once you have the terrain normal map you pretty much just lerp between that(normal map texture) and the vertex normals(vertexNormal(WS)) of your rock assets based on the vertex color mask. you'll possibly want to turn off tangent space normals for the rock asset material.

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  • replied
    Originally posted by Jak Carver View Post
    I could do a tutorial showing both the vertex painting method and Substance, if people are interested?
    I second this! Please do one.

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  • replied
    Originally posted by Norman3D View Post
    You can't access the underlying terrain's normal maps. So you'll have to take the terrain to 3dsMax or other 3d software and get the normal map from the terrain by projecting it on to a plane.
    Could you please do some example, no need to do it with actual assets, I am interested only in material side, how to build nodes for this stuff

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  • replied
    Yes, very interesting!

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  • replied
    Originally posted by Jak Carver View Post
    I could do a tutorial showing both the vertex painting method and Substance, if people are interested?
    +1 Yes please...

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  • replied
    Originally posted by Jak Carver View Post
    All this is doing is allowing you to do is vertex paint a mask that reveals a "blend" material across the verts of the meshes. We used similar techniques in Halo; we created "dirt skirts" using Houdini and Maya, then vertex painted the mask in maya. Once in engine you can just apply the material you want (i.e. sand) and since the vertex colors already export with your meshes, the material will automatically blend in with everything.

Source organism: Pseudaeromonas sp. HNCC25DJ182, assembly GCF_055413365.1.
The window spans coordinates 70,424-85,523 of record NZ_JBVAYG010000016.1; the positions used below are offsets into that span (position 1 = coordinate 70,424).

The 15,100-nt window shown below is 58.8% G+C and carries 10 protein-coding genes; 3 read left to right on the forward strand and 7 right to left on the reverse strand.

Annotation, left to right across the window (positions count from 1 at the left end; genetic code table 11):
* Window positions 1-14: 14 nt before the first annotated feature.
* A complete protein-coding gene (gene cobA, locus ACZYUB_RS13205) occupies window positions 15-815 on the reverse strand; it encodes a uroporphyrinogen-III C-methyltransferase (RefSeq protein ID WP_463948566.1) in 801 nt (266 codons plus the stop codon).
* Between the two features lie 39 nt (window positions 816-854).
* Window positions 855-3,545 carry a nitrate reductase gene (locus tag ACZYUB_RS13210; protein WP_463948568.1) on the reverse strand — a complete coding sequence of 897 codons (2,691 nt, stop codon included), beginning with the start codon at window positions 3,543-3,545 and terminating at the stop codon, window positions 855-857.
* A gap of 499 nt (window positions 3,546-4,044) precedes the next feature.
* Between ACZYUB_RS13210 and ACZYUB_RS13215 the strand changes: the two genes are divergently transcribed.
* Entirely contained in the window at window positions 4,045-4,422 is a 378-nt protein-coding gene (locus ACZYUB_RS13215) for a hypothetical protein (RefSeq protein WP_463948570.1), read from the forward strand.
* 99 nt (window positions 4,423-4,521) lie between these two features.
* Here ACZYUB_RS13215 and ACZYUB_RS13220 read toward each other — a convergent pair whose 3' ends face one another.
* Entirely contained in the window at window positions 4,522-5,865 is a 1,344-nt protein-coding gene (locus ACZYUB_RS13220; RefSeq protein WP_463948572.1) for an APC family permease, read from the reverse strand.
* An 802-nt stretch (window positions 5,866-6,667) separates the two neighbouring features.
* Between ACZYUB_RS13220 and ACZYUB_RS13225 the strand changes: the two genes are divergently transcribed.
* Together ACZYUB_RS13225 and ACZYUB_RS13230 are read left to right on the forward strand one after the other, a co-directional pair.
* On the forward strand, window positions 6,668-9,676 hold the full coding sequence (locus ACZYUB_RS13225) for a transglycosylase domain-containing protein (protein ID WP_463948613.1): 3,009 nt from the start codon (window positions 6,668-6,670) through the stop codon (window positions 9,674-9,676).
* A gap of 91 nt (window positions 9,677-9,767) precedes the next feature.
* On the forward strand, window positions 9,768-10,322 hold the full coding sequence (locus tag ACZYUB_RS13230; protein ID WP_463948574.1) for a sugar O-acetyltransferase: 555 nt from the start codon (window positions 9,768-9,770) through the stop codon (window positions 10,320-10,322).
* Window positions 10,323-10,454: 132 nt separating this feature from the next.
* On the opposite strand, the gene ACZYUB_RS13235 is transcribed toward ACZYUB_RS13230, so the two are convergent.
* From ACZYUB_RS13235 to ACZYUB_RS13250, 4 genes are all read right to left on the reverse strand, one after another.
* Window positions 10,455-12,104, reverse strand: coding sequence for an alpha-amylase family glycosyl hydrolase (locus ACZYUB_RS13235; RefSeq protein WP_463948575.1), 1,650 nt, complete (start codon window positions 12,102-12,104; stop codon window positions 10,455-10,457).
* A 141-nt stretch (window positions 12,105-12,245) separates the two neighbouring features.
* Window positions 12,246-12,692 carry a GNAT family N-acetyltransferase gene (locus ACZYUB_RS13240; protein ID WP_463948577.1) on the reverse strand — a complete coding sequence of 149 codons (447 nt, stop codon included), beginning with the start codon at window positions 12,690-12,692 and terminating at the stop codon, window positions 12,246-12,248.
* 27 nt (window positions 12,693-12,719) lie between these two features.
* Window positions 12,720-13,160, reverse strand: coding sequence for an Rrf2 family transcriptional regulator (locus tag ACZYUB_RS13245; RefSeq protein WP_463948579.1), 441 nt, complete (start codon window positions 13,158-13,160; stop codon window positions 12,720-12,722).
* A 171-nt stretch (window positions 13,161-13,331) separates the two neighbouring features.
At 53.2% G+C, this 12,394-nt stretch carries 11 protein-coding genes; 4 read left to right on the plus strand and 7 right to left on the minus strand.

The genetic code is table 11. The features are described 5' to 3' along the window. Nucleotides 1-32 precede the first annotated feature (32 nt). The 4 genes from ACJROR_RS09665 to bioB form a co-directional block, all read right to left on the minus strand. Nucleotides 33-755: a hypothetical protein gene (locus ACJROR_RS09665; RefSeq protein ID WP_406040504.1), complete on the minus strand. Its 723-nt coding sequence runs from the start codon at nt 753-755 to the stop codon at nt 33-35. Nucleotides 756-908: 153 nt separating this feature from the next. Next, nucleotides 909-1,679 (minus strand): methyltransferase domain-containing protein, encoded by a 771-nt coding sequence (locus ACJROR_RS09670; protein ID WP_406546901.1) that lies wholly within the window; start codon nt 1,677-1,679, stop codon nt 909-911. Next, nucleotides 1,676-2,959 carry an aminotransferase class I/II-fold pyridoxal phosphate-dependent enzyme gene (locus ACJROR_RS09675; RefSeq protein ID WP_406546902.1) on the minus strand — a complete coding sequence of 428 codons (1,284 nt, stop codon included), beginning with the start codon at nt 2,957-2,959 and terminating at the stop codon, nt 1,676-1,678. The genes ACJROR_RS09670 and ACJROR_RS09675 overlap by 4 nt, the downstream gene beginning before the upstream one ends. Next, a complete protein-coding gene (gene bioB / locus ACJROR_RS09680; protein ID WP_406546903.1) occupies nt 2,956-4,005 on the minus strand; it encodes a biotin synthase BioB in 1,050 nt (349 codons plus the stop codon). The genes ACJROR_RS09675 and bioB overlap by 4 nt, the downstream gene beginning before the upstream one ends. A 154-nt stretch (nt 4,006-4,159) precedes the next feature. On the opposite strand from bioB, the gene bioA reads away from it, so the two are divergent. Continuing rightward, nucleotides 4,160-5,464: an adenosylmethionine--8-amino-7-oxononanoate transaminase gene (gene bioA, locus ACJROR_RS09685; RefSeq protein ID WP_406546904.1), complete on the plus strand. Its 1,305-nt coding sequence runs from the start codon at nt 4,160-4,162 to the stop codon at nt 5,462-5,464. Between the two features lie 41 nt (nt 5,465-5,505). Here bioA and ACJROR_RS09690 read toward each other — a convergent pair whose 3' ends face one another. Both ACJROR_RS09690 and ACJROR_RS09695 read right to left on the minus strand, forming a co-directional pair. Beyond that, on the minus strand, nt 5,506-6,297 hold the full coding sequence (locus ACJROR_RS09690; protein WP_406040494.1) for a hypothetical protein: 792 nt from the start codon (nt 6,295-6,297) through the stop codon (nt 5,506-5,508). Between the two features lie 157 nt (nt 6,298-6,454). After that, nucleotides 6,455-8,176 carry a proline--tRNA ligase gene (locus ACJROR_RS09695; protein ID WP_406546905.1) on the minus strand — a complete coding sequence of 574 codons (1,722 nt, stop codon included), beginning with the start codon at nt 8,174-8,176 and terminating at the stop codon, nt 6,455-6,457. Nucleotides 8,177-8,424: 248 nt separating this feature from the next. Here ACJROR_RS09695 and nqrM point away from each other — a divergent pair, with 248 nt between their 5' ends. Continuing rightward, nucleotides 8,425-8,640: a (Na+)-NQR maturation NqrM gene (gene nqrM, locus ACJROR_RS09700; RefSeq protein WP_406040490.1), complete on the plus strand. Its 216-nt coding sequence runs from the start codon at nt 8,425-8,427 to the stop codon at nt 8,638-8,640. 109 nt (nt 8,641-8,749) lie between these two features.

You can do the same thing in UE4. You can setup a material with 2 layers (i.e. rock and sand), then just paint vertex colors (in UE4, no need for maya) to mask which parts will be rock or sand, they will blend in and that's that. If you want to get fancy, you can generate a mask in Substance Designer so it's more realistic then vert colors, and get some more believable blending between the two objects.

    I could do a tutorial showing both the vertex painting method and Substance, if people are interested?
    This does not accomplish what OP is asking for. He wants to be able to blend the normals with the underlying mesh so that there are no visible seams.

    Originally posted by EdWasHere View Post
    I don't get it. How do you do that? What's the nodes setup?
    You can't access the underlying terrain's normal maps. So you'll have to take the terrain to 3dsMax or other 3d software and get the normal map from the terrain by projecting it on to a plane.